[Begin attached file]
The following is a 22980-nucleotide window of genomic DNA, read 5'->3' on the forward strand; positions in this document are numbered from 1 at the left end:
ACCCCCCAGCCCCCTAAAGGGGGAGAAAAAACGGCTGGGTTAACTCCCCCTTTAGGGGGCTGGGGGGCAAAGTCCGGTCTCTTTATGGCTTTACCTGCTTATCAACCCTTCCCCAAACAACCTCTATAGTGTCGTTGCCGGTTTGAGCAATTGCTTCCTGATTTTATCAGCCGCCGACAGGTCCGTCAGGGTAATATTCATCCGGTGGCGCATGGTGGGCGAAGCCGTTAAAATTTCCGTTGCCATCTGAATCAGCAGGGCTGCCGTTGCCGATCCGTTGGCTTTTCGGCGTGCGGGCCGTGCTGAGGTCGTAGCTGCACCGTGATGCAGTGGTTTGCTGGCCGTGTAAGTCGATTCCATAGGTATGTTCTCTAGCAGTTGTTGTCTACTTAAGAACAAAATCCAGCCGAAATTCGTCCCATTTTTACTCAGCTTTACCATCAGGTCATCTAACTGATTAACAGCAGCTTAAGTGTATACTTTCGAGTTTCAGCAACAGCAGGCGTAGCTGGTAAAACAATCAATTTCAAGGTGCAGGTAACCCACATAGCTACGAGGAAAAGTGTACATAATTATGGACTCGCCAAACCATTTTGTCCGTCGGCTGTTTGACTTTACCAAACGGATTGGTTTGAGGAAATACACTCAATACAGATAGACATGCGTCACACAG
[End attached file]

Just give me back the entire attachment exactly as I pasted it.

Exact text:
The following is a 22980-nucleotide window of genomic DNA, read 5'->3' on the forward strand; positions in this document are numbered from 1 at the left end:
ACCCCCCAGCCCCCTAAAGGGGGAGAAAAAACGGCTGGGTTAACTCCCCCTTTAGGGGGCTGGGGGGCAAAGTCCGGTCTCTTTATGGCTTTACCTGCTTATCAACCCTTCCCCAAACAACCTCTATAGTGTCGTTGCCGGTTTGAGCAATTGCTTCCTGATTTTATCAGCCGCCGACAGGTCCGTCAGGGTAATATTCATCCGGTGGCGCATGGTGGGCGAAGCCGTTAAAATTTCCGTTGCCATCTGAATCAGCAGGGCTGCCGTTGCCGATCCGTTGGCTTTTCGGCGTGCGGGCCGTGCTGAGGTCGTAGCTGCACCGTGATGCAGTGGTTTGCTGGCCGTGTAAGTCGATTCCATAGGTATGTTCTCTAGCAGTTGTTGTCTACTTAAGAACAAAATCCAGCCGAAATTCGTCCCATTTTTACTCAGCTTTACCATCAGGTCATCTAACTGATTAACAGCAGCTTAAGTGTATACTTTCGAGTTTCAGCAACAGCAGGCGTAGCTGGTAAAACAATCAATTTCAAGGTGCAGGTAACCCACATAGCTACGAGGAAAAGTGTACATAATTATGGACTCGCCAAACCATTTTGTCCGTCGGCTGTTTGACTTTACCAAACGGATTGGTTTGAGGAAATACACTCAATACAGATAGACATGCGTCACACAG